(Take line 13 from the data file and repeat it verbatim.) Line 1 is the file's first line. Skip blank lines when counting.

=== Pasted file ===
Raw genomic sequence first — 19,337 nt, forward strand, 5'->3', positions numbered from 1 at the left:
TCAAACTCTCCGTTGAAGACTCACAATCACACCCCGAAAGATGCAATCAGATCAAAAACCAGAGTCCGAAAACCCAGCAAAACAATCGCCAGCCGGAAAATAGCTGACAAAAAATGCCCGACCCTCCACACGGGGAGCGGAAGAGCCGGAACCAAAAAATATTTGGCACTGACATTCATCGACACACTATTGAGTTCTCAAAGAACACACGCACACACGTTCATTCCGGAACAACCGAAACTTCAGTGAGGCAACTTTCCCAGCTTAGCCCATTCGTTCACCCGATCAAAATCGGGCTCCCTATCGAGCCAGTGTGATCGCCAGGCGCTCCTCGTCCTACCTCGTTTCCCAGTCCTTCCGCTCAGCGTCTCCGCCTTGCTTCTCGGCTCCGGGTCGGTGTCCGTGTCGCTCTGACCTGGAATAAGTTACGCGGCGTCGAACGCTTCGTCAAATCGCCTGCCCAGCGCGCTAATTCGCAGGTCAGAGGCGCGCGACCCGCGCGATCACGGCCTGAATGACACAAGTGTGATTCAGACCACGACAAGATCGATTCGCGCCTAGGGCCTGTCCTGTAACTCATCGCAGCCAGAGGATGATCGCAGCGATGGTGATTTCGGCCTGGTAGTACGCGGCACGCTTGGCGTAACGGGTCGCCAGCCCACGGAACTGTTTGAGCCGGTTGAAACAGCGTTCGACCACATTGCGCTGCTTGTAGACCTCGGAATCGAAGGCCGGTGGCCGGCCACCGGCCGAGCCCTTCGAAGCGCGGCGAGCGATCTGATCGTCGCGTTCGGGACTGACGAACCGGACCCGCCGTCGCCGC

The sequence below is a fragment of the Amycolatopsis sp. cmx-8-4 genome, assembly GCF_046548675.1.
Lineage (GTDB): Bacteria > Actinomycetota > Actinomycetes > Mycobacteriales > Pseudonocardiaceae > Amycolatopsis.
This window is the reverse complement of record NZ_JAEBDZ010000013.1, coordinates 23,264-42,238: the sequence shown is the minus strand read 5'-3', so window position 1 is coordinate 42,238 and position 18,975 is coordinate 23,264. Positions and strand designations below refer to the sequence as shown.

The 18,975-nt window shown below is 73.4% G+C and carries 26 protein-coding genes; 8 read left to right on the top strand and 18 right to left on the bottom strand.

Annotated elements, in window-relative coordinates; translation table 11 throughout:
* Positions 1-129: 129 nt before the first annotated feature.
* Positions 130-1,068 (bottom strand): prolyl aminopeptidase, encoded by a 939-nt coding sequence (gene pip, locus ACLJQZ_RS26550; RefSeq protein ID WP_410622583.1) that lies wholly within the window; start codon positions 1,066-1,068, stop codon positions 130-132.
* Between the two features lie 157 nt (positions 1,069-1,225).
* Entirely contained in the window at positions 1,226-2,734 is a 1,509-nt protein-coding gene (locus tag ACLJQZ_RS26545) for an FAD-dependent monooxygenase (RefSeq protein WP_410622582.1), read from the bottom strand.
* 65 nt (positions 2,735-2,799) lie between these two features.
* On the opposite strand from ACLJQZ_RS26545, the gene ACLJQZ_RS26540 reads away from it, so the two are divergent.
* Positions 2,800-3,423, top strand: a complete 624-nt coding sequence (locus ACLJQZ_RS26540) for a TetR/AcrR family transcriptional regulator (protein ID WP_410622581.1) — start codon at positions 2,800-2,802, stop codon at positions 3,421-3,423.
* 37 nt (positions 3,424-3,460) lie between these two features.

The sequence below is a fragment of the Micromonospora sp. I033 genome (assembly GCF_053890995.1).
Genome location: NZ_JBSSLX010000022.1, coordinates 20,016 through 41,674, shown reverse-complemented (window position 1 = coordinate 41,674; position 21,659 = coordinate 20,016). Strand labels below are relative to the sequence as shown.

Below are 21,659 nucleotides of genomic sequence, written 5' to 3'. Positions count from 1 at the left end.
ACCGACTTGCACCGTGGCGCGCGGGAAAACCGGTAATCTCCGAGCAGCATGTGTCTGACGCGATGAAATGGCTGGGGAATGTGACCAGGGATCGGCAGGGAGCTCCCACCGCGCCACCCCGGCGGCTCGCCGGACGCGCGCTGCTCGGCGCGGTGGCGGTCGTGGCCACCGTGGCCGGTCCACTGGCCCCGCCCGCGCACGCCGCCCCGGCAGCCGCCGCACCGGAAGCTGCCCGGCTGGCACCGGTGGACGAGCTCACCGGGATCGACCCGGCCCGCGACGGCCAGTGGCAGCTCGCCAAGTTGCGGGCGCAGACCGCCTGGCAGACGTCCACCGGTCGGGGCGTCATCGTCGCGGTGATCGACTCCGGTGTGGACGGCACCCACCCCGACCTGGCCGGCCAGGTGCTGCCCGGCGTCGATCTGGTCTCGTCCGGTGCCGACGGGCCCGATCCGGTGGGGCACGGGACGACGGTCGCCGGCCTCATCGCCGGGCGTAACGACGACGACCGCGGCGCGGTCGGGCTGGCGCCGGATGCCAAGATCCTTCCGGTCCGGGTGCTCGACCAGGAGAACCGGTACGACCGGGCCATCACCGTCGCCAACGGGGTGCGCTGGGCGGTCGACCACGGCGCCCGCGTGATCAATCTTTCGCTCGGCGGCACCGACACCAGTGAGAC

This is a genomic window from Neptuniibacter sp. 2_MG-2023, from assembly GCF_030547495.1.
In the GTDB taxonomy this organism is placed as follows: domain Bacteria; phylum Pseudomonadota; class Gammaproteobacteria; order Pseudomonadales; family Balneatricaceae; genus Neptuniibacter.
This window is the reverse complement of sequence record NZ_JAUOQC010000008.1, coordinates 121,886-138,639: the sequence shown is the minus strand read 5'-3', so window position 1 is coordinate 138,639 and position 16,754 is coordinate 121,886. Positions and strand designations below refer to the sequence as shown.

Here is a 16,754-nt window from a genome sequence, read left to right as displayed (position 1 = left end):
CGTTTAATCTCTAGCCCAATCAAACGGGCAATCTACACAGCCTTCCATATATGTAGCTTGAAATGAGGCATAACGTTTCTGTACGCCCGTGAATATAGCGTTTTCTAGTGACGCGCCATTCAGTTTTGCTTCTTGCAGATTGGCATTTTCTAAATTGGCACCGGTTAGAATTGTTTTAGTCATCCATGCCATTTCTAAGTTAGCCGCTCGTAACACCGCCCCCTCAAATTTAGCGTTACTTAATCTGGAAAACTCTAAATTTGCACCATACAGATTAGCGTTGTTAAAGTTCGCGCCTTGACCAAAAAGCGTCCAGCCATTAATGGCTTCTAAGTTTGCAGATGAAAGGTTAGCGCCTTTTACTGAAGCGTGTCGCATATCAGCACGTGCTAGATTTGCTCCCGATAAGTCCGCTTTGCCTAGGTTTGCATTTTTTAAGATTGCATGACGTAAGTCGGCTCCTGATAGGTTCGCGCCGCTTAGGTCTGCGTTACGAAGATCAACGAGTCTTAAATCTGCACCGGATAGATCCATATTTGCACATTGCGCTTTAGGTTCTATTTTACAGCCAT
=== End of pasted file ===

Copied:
* On the opposite strand from ACLJQZ_RS26545, the gene ACLJQZ_RS26540 reads away from it, so the two are divergent.